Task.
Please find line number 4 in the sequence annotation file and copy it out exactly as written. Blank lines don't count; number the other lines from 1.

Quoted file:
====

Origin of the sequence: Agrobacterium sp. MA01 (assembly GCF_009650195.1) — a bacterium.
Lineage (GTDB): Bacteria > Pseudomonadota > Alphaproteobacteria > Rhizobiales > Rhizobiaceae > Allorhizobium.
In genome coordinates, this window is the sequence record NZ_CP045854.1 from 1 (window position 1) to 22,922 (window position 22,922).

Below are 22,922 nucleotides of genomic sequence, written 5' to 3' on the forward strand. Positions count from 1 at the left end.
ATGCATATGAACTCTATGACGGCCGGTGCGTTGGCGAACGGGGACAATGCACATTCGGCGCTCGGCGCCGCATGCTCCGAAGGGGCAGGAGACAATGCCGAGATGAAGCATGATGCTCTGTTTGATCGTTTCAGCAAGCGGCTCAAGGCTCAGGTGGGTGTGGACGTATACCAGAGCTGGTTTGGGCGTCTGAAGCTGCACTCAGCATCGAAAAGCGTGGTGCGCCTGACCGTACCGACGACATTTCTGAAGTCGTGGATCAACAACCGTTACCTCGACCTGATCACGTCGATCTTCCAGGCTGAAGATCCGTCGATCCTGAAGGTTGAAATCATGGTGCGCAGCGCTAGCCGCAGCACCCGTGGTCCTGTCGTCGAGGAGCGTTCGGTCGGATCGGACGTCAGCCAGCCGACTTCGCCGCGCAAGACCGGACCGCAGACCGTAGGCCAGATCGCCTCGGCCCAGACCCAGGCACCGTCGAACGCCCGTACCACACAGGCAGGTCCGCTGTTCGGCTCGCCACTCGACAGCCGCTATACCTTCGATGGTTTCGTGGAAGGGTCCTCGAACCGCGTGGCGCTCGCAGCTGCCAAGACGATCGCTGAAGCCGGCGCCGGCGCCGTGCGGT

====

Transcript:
Below are 22,922 nucleotides of genomic sequence, written 5' to 3' on the forward strand. Positions count from 1 at the left end.